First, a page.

Talking heads: Cross-border payments - keeping pace with change

Becky Clements, Director of Payments at UK Finance sits down with Vikesh Patel, Deputy Head of SWIFT UK, Ireland and Nordics, in the first of our three-part series examining how the world of cross-border payments is transforming. In this first article, the pair take a look at the drivers for change.

Vikesh Patel: The world of payments has changed beyond recognition in the last decade. Our experience in the consumer world has been revolutionised by digital technology; we take for granted being able to check our payments and account balances via a few taps on a phone screen. But in the bank-to-bank space this level of innovation has been slower to materialise. Why do you think that is?

Becky Clements: The simple answer is that there is a host of added complexities when you start to move money across borders. There are a number of factors at play: different currencies, domestic payments, business practices, time zones, as well as regulation and compliance to consider. All of these things can stifle the level of innovation.

In the UK, we?ve seen major innovation from opening up the market to new entrants, which has raised the bar in terms of choices for customers and the level of service that can be delivered.

But this couldn't have been achieved in isolation. It's about collaboration, finding common solutions to problems and standardisation - without standardisation you can't make it attractive enough for everyone to move in the same direction from a cost point of view.

To truly transform correspondent banking, banks the world over need to come together around a solution that works for everybody; no matter how challenging that may be.

VP: As you mentioned, the UK has been at the forefront of payments innovation. It was one of the first countries to embrace a domestic real-time payments infrastructure, and is at the epicentre of the fintech community with challenger banks and payments services providers disrupting the market. How has this shaped expectations in the cross-border ecosystem?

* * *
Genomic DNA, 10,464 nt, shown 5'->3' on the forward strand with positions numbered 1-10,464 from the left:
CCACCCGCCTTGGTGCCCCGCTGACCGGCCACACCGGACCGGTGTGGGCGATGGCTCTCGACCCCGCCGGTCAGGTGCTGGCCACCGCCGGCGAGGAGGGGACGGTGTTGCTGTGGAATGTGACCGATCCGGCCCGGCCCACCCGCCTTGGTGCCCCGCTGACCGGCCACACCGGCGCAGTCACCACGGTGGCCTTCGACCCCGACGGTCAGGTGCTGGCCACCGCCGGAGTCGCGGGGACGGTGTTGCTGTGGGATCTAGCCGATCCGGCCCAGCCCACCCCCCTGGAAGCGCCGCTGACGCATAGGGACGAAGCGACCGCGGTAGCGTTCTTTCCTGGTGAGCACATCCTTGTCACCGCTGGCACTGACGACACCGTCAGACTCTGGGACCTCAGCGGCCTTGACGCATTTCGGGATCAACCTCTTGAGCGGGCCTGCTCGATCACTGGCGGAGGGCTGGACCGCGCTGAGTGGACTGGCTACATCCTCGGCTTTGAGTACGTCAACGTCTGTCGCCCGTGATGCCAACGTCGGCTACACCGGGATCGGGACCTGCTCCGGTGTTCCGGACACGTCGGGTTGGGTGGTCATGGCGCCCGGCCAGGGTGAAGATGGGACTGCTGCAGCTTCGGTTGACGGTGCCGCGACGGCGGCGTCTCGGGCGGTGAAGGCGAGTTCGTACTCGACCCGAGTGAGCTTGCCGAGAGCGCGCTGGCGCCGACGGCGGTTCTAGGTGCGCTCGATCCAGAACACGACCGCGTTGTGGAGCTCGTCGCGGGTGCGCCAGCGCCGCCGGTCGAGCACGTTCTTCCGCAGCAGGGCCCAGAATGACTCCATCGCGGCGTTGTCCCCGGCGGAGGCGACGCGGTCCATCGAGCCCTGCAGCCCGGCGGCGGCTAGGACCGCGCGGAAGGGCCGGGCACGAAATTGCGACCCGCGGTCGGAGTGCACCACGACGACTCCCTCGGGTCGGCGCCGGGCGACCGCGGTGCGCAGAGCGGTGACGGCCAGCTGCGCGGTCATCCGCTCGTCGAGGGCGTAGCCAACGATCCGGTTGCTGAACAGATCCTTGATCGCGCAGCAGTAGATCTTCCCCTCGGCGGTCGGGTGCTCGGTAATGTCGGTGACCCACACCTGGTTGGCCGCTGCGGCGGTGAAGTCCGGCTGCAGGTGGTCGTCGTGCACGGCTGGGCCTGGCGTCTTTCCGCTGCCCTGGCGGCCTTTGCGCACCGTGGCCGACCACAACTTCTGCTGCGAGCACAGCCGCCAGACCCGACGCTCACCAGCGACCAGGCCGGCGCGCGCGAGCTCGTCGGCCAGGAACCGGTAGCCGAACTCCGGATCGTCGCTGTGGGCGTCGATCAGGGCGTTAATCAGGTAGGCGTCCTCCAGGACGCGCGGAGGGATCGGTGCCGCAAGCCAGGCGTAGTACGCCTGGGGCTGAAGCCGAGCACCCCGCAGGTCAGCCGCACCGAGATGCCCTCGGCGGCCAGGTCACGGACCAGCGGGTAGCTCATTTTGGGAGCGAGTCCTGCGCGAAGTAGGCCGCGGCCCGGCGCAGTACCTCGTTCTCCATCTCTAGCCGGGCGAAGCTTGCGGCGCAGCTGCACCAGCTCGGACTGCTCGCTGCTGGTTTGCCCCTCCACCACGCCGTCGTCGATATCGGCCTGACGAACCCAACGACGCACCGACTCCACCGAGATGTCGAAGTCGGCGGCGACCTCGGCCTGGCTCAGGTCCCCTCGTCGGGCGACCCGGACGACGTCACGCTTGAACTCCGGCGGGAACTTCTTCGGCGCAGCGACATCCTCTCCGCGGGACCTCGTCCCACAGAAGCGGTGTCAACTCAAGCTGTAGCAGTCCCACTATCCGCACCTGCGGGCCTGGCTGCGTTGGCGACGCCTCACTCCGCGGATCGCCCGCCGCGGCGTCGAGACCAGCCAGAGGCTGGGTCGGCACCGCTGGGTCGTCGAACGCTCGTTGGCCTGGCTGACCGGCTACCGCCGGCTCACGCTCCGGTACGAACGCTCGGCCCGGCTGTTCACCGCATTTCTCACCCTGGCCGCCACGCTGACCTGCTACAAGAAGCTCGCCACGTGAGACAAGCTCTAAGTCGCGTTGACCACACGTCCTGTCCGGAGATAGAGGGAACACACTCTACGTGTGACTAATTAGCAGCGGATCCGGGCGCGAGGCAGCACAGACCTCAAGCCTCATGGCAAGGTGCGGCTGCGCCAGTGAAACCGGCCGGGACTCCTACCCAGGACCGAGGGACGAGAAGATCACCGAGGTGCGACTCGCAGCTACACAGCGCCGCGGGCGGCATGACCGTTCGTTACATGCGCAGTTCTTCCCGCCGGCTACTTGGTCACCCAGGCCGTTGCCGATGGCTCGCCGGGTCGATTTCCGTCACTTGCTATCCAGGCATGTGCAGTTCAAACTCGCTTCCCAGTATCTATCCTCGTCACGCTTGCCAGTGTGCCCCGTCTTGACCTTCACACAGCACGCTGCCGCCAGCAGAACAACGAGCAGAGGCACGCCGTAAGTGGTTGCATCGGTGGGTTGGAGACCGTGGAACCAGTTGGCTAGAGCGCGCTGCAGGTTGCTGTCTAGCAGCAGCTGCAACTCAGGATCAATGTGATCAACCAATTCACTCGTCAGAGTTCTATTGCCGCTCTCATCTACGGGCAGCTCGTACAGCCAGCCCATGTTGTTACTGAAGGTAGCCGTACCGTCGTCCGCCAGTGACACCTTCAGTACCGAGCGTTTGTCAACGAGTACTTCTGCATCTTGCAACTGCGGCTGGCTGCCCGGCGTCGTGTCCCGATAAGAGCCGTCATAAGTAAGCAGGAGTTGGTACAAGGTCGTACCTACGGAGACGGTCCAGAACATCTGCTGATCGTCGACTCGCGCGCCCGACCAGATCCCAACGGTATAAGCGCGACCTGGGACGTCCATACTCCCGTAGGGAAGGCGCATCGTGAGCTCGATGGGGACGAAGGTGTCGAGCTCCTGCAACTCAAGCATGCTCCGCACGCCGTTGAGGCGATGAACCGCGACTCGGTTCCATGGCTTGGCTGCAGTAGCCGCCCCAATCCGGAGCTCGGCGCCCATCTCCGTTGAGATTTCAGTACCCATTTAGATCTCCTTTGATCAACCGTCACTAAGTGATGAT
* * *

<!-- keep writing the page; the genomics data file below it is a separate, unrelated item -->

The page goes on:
BC: The main influence I think has been the shift around customer experience. You touched on this earlier, but digital technology has set the bar extremely high in terms of the level of convenience in our day-to-day lives. From my mobile phone I can seamlessly pay friends and family, order a taxi, and do a host of other things in seconds.

People are now bringing that mindset and that expectation into the business world. Corporates who are moving millions of pounds of value through their banking partners expect the same levels of transparency, speed and detail at their fingertips.

Incumbent players and new entrants alike are demanding real-time information. They also want ease of access and interoperability, which is why standards such as APIs and cloud delivery are favoured. Banks and fintechs want to be at the cutting edge and satisfy those needs, as well as bring exciting new products and services to market quickly.

VP: In your day-to-day discussions with UK Finance members, what are the pain points that frequently crop up when it comes to cross-border payments?

BC: Transparency is key. Not having visibility on fees is damaging for liquidity and certainty, and is a major obstacle in providing a seamless customer experience. It stalls trade and creates friction between banks.

Speed is also a major recurring theme. I remember in the not-too-distant past service level agreements of five working days to handle a payment. That simply wouldn't stand up to the modern demands of banks, corporates, and fintechs. Everyone is expecting faster, more immediate access to their funds.

And finally, having the ability to track payments and to receive a confirmation that it has been credited, is fundamental to modern business practices. Without that, you?re always in limbo as to whether the payment arrived, and if it doesn't, you have a long and arduous process of chasing it up manually. That's a huge frustration for banks.

It's why SWIFT's gpi initiative is so important. Once 100 per cent of banks connected to SWIFT embrace gpi, many of the challenges we?ve discussed can be overcome, and the opportunities unlocked.  

In part two, Becky and Vikesh will discuss how SWIFT is driving adoption of gpi as a catalyst for change in the community. Find out more about SWIFT gpi at